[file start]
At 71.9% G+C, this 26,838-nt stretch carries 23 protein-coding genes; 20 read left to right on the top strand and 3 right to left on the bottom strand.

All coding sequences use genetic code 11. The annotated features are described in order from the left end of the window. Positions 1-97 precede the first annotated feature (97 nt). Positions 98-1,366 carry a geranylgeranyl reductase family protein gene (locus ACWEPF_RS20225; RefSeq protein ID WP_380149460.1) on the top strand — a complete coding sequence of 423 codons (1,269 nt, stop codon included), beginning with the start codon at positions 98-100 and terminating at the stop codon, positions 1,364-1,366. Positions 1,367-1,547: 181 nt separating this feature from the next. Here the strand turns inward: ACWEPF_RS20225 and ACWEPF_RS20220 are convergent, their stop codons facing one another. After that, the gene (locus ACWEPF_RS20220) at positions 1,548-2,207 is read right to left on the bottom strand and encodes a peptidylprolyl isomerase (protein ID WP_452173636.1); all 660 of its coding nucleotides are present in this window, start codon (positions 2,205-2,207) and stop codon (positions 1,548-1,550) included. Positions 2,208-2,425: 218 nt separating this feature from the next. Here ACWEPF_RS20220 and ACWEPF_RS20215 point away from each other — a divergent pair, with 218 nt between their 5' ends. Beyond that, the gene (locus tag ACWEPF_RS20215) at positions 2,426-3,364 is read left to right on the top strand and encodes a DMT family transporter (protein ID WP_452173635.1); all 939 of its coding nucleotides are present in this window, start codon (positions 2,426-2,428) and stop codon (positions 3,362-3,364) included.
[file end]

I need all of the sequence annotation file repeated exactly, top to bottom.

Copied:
At 71.9% G+C, this 26,838-nt stretch carries 23 protein-coding genes; 20 read left to right on the top strand and 3 right to left on the bottom strand.

All coding sequences use genetic code 11. The annotated features are described in order from the left end of the window. Positions 1-97 precede the first annotated feature (97 nt). Positions 98-1,366 carry a geranylgeranyl reductase family protein gene (locus ACWEPF_RS20225; RefSeq protein ID WP_380149460.1) on the top strand — a complete coding sequence of 423 codons (1,269 nt, stop codon included), beginning with the start codon at positions 98-100 and terminating at the stop codon, positions 1,364-1,366. Positions 1,367-1,547: 181 nt separating this feature from the next. Here the strand turns inward: ACWEPF_RS20225 and ACWEPF_RS20220 are convergent, their stop codons facing one another. After that, the gene (locus ACWEPF_RS20220) at positions 1,548-2,207 is read right to left on the bottom strand and encodes a peptidylprolyl isomerase (protein ID WP_452173636.1); all 660 of its coding nucleotides are present in this window, start codon (positions 2,205-2,207) and stop codon (positions 1,548-1,550) included. Positions 2,208-2,425: 218 nt separating this feature from the next. Here ACWEPF_RS20220 and ACWEPF_RS20215 point away from each other — a divergent pair, with 218 nt between their 5' ends. Beyond that, the gene (locus tag ACWEPF_RS20215) at positions 2,426-3,364 is read left to right on the top strand and encodes a DMT family transporter (protein ID WP_452173635.1); all 939 of its coding nucleotides are present in this window, start codon (positions 2,426-2,428) and stop codon (positions 3,362-3,364) included.